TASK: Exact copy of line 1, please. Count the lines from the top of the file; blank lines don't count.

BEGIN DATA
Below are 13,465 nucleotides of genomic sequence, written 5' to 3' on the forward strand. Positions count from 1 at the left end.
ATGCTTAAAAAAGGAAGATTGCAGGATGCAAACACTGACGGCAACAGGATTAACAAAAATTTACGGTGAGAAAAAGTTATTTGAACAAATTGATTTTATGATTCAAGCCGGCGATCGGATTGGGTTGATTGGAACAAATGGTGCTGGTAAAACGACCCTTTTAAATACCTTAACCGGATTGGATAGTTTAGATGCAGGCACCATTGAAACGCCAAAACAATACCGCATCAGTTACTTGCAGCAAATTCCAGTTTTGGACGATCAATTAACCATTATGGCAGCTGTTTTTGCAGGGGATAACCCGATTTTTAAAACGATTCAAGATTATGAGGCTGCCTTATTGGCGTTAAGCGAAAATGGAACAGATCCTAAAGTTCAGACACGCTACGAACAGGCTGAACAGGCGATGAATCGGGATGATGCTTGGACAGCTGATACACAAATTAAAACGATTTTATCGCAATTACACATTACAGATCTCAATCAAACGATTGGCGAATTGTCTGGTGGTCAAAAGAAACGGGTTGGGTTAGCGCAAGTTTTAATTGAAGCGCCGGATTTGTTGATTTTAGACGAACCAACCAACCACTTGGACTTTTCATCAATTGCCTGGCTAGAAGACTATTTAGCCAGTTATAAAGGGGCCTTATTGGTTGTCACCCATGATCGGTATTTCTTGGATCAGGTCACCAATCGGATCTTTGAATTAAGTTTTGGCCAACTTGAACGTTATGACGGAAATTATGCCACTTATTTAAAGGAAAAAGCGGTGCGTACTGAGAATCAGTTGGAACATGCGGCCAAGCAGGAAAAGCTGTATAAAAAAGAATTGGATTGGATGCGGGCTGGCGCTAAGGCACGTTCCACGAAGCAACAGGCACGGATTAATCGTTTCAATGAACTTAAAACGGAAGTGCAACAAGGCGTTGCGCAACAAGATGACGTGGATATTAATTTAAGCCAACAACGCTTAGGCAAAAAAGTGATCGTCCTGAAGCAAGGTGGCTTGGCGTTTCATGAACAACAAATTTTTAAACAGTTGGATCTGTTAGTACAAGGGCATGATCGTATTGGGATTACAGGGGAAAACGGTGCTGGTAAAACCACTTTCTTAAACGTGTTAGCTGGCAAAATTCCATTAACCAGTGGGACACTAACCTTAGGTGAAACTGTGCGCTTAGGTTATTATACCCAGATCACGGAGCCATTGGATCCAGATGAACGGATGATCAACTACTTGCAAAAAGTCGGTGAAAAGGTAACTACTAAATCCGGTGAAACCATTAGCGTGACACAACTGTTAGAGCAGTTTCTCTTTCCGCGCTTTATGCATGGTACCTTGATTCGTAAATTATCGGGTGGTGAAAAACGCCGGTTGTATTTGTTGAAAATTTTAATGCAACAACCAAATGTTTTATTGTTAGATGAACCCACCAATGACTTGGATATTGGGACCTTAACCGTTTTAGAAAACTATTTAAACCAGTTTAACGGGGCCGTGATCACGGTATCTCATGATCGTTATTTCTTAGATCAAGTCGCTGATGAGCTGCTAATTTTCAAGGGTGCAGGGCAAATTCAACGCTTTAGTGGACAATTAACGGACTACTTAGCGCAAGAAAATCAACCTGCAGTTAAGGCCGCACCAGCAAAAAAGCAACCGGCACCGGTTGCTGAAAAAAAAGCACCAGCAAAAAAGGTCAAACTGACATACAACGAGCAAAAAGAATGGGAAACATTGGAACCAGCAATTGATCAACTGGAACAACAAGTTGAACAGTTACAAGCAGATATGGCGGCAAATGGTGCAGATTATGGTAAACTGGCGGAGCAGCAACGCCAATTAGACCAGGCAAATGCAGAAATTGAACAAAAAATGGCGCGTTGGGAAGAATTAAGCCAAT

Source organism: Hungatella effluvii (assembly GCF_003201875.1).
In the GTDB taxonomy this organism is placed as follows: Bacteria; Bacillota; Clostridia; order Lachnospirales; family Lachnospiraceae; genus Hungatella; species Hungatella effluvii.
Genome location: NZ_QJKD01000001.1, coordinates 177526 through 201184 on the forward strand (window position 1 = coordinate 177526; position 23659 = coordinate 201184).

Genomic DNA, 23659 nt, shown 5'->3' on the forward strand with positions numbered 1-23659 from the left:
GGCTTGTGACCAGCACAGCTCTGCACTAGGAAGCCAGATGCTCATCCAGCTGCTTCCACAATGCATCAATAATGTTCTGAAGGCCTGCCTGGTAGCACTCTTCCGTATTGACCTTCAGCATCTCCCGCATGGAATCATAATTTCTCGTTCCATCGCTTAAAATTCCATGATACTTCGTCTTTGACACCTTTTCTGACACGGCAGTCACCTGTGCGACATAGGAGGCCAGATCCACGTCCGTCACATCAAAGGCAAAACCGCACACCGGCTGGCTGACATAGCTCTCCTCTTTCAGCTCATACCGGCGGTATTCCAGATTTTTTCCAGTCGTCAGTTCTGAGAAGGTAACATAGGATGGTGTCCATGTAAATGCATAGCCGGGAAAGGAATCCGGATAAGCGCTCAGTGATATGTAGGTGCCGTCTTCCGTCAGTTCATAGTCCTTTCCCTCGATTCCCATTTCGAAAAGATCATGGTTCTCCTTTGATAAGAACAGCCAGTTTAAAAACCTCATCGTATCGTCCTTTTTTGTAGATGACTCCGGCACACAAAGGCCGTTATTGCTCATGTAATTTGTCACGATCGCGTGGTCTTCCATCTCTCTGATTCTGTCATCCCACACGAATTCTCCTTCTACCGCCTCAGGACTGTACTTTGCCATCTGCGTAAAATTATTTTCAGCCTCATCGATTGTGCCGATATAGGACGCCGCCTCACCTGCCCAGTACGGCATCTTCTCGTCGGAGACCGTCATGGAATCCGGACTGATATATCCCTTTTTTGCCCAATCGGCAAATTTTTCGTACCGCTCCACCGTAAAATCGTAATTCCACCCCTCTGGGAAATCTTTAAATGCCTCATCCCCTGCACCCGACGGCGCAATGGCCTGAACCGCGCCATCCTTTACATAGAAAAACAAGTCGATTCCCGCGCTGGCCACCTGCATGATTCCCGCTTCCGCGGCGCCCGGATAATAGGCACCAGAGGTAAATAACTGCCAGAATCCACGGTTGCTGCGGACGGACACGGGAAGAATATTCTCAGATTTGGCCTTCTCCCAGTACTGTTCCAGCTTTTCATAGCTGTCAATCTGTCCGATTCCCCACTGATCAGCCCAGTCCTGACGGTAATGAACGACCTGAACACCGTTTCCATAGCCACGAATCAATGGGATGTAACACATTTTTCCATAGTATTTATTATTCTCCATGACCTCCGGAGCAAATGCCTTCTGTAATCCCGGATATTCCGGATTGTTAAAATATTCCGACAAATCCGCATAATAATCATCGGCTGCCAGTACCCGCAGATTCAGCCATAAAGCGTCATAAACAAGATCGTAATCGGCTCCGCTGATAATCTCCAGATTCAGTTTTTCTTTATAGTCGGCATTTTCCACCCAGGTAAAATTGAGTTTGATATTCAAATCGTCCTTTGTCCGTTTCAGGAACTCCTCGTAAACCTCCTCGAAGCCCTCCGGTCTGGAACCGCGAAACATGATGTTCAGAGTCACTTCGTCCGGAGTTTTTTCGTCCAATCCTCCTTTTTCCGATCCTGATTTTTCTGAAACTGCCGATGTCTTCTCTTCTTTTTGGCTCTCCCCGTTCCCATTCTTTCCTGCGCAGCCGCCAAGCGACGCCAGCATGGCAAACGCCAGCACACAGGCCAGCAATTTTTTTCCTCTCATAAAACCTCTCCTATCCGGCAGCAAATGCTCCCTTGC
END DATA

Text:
Below are 13,465 nucleotides of genomic sequence, written 5' to 3' on the forward strand. Positions count from 1 at the left end.